Saturday, May 12, 2007


Lee at Yorktown

This time it was William Lee, a Spanish teacher at Tabb High School in Yorktown, but the results were no better than they were for the Lee at Appomattox. This Lee surrendered one of the Discovery Institute's last hopes of getting Intelligent Design Creationism into public schools.

As discussed at Wall of Separation, the blog of Americans United for Separation of Church and State, Mr. Lee was not intending to promote ID, only fairly commonplace religious proselytizing. But his actions, nonetheless, wound up hurting the last fall-back tactic for actually teaching ID: namely, having local boards give a nudge, nudge, wink, wink to teachers who are willing (or not so willing) to go ahead and teach ID as an alternative to evolution. First, here is a brief summary of the decision in the case:

Lee posted various items on a bulletin board within his classroom, including a National Day of Prayer poster, featuring George Washington kneeling in prayer; a newspaper article about the supposed religious and philosophical differences between President Bush and his challenger John Kerry; an article about how then Attorney General John Ashcroft was leading staffers in "voluntary" Bible study sessions; and a couple of stories about a young Virginia woman who had been killed while in the course of missionary activities in South America. He claimed he posted them because he thought they were "uplifting" to the students and that imparting the knowledge of these people and their values to his students would expose them to social and moral values he deemed beneficial to their emotional growth. Lee claimed this was appropriate because he is responsible for more than just the academic well-being of his students.

After a complaint by an unnamed citizen about the religious nature of the material, the principal of the school, at the instructions of the school board, investigated and removed the above items. Lee, represented by the Rutherford Institute, sued the school board, claiming it had violated his rights under the First Amendment's Free Speech Clause.

Without going into too much detail, a three judge panel of the 4th U.S. Circuit Court of Appeals, generally considered one of the most conservative in the nation, upheld a lower court decision that found the items were not protected speech because, under the whole of the circumstances, they would be reasonably be taken to constitute part of the curriculum endorsed by the board, rather than Lee's "private" speech. Much of the decision is taken up with showing that the posting of the items on a bulletin board constituted "curricular speech," an issue that would not really be in doubt where ID was being taught as an alternative to evolution in a science course. What is interesting here is that the Court makes clear that it is the board that is responsible for how the teachers execute the curriculum and that it cannot hide behind any alleged right of the teachers to teach as they like:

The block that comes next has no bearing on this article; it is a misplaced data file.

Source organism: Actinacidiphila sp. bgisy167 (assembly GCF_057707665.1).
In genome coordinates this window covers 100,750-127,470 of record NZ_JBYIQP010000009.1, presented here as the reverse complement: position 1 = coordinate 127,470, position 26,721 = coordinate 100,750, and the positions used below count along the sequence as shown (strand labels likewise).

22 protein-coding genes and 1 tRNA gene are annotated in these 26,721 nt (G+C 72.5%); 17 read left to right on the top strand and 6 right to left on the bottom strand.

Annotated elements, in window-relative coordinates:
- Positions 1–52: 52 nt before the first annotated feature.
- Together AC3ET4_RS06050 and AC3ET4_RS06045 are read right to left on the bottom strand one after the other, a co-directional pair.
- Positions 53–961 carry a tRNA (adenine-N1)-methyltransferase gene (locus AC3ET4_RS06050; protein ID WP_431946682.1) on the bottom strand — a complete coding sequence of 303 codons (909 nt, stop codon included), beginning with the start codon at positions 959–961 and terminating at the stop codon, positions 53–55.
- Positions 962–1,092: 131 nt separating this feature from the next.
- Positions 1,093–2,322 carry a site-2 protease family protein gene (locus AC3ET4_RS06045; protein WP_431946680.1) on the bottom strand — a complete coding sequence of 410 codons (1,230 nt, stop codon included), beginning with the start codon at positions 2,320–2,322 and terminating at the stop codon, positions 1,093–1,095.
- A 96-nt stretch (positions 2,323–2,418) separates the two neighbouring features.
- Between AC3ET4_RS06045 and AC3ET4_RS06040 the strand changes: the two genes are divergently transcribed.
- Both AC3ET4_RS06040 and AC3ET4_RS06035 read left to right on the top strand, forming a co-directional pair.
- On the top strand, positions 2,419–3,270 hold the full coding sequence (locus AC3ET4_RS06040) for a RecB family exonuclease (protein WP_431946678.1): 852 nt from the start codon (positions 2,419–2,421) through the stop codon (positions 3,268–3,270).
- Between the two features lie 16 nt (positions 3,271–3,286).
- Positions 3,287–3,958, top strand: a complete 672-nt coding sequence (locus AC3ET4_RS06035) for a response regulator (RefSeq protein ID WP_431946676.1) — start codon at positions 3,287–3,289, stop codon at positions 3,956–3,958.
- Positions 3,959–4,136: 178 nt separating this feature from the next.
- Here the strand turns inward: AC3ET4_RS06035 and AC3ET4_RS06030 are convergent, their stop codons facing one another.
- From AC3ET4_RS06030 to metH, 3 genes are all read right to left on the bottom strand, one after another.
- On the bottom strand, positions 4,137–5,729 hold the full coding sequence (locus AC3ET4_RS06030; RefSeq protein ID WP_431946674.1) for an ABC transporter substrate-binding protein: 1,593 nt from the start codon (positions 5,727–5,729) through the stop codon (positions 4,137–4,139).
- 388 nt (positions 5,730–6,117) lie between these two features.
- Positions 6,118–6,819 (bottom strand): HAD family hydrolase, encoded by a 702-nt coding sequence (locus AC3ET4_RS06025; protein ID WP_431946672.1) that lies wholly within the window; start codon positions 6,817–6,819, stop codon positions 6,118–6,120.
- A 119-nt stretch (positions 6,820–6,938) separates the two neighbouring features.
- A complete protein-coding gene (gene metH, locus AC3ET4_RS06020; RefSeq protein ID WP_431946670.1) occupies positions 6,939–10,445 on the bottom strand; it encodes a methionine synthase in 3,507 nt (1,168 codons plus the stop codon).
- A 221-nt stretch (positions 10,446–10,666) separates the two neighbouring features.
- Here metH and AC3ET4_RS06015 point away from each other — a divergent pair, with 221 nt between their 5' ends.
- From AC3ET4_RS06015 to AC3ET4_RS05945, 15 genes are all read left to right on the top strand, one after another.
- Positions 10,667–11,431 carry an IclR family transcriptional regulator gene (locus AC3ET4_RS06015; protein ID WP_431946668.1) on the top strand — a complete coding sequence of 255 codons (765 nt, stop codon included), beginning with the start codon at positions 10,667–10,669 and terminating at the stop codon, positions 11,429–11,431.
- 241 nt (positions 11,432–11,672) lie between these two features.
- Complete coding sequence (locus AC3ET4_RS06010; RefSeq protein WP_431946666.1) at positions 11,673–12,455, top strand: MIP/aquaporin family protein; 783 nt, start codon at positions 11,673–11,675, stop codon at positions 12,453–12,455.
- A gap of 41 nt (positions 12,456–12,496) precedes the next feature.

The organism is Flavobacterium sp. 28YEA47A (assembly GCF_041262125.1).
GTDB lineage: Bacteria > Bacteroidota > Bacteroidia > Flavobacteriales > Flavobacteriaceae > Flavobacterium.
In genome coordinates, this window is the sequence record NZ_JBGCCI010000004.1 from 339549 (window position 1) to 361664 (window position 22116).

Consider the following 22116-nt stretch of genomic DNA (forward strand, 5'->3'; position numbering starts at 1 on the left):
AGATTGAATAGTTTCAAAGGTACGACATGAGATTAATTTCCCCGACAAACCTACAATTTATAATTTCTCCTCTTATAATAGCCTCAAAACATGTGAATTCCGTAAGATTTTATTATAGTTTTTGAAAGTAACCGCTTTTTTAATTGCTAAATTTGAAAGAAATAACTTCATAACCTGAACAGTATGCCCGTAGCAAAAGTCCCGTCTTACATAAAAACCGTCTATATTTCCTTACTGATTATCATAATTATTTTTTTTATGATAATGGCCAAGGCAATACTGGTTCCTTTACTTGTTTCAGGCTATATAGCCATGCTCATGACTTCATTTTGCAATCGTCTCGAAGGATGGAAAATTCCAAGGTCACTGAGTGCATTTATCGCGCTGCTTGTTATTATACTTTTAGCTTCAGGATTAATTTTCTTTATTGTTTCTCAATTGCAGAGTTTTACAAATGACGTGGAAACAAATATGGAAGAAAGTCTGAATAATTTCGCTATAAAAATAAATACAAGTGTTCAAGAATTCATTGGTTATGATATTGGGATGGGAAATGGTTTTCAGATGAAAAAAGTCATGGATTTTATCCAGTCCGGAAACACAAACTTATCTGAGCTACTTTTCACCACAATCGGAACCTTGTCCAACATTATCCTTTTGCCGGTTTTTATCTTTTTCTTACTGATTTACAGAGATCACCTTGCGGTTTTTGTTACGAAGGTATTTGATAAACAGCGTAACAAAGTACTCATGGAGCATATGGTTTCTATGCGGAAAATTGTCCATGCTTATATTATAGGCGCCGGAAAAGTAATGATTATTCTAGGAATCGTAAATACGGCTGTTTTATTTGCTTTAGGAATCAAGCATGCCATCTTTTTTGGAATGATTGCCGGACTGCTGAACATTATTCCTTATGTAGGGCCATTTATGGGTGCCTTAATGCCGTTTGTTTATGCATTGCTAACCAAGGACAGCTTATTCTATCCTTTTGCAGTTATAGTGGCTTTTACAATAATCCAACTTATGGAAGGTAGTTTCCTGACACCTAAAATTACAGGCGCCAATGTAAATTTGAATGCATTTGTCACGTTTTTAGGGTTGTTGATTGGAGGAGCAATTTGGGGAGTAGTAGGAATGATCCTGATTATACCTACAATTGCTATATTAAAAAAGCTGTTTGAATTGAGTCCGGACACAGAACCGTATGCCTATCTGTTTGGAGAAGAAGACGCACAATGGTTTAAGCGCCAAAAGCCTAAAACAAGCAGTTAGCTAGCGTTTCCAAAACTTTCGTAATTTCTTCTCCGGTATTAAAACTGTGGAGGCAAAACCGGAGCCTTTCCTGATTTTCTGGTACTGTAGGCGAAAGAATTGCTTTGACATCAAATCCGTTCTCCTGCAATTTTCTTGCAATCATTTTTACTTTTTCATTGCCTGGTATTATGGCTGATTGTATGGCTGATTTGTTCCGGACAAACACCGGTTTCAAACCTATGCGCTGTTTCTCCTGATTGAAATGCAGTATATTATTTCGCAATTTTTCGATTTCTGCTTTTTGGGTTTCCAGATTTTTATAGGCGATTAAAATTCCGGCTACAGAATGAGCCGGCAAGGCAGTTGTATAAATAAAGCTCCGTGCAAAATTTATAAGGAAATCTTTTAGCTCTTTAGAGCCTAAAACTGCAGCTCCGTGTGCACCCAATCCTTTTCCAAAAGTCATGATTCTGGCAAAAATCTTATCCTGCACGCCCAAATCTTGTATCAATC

[W]here the in-class speech of a teacher is concerned, the school has an interest not only in preventing interference with the day-to-day operation of its classrooms . . . , but also in scrutinizing expressions that the public might reasonably perceive to bear its imprimatur.

Put simply, our school systems are responsible for adequately and properly educating our youth. A school board carrying out this vital responsibility is entitled to some enhanced control over expressions within its classrooms, so that it can "assure . . . that readers or listeners are not exposed to material that may be inappropriate for their level of maturity, and that the views of the individual speaker are not erroneously attributed to the school. (Internal quotation marks omitted)
According to the Court, "disputes over curriculum constitute ordinary employment disputes and do not implicate speech on matters of public concern." In other words, the board has the responsibility to the public to decide the curriculum and, by implication, it cannot delegate that responsibility to individual teachers.

There could be implications for "academic freedom" of professors in state-run universities in this sort of analysis but there are sufficient differences in the two systems, particularly in the fact that higher education is not mandated by the state and the greater presumed maturity of the students, that distinctions supporting academic freedom can be made. But the wiggle room for ID is rapidly running out.
Via Red State Rabble.
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